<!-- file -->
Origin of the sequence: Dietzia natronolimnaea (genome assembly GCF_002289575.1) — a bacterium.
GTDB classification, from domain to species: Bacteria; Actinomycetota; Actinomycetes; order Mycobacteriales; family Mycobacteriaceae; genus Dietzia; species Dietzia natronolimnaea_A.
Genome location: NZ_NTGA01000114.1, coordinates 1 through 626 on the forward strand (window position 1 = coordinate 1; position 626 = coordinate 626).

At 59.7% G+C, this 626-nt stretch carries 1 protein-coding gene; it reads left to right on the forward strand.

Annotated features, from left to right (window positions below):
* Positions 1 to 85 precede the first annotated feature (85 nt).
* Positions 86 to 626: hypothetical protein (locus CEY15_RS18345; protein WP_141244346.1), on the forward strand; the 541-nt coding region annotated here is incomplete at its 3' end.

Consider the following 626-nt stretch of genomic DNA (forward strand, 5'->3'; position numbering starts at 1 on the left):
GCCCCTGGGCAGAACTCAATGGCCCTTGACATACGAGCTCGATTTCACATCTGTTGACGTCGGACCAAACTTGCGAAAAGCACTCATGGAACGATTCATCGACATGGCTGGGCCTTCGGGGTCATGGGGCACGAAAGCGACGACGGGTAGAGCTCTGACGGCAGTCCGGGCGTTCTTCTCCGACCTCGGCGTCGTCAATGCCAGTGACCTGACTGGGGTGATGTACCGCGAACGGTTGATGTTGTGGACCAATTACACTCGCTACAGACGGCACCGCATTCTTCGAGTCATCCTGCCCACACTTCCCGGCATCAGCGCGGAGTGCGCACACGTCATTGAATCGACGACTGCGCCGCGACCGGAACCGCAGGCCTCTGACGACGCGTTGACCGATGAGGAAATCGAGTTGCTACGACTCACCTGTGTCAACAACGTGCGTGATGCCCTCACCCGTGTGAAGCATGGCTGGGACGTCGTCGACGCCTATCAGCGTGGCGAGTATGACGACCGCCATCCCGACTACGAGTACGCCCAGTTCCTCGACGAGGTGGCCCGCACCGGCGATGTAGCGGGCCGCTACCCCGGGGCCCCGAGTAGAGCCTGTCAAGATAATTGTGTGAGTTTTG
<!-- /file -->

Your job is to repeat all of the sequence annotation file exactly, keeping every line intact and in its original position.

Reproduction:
Origin of the sequence: Dietzia natronolimnaea (genome assembly GCF_002289575.1) — a bacterium.
GTDB classification, from domain to species: Bacteria; Actinomycetota; Actinomycetes; order Mycobacteriales; family Mycobacteriaceae; genus Dietzia; species Dietzia natronolimnaea_A.
Genome location: NZ_NTGA01000114.1, coordinates 1 through 626 on the forward strand (window position 1 = coordinate 1; position 626 = coordinate 626).

At 59.7% G+C, this 626-nt stretch carries 1 protein-coding gene; it reads left to right on the forward strand.

Annotated features, from left to right (window positions below):
* Positions 1 to 85 precede the first annotated feature (85 nt).
* Positions 86 to 626: hypothetical protein (locus CEY15_RS18345; protein WP_141244346.1), on the forward strand; the 541-nt coding region annotated here is incomplete at its 3' end.

Consider the following 626-nt stretch of genomic DNA (forward strand, 5'->3'; position numbering starts at 1 on the left):
GCCCCTGGGCAGAACTCAATGGCCCTTGACATACGAGCTCGATTTCACATCTGTTGACGTCGGACCAAACTTGCGAAAAGCACTCATGGAACGATTCATCGACATGGCTGGGCCTTCGGGGTCATGGGGCACGAAAGCGACGACGGGTAGAGCTCTGACGGCAGTCCGGGCGTTCTTCTCCGACCTCGGCGTCGTCAATGCCAGTGACCTGACTGGGGTGATGTACCGCGAACGGTTGATGTTGTGGACCAATTACACTCGCTACAGACGGCACCGCATTCTTCGAGTCATCCTGCCCACACTTCCCGGCATCAGCGCGGAGTGCGCACACGTCATTGAATCGACGACTGCGCCGCGACCGGAACCGCAGGCCTCTGACGACGCGTTGACCGATGAGGAAATCGAGTTGCTACGACTCACCTGTGTCAACAACGTGCGTGATGCCCTCACCCGTGTGAAGCATGGCTGGGACGTCGTCGACGCCTATCAGCGTGGCGAGTATGACGACCGCCATCCCGACTACGAGTACGCCCAGTTCCTCGACGAGGTGGCCCGCACCGGCGATGTAGCGGGCCGCTACCCCGGGGCCCCGAGTAGAGCCTGTCAAGATAATTGTGTGAGTTTTG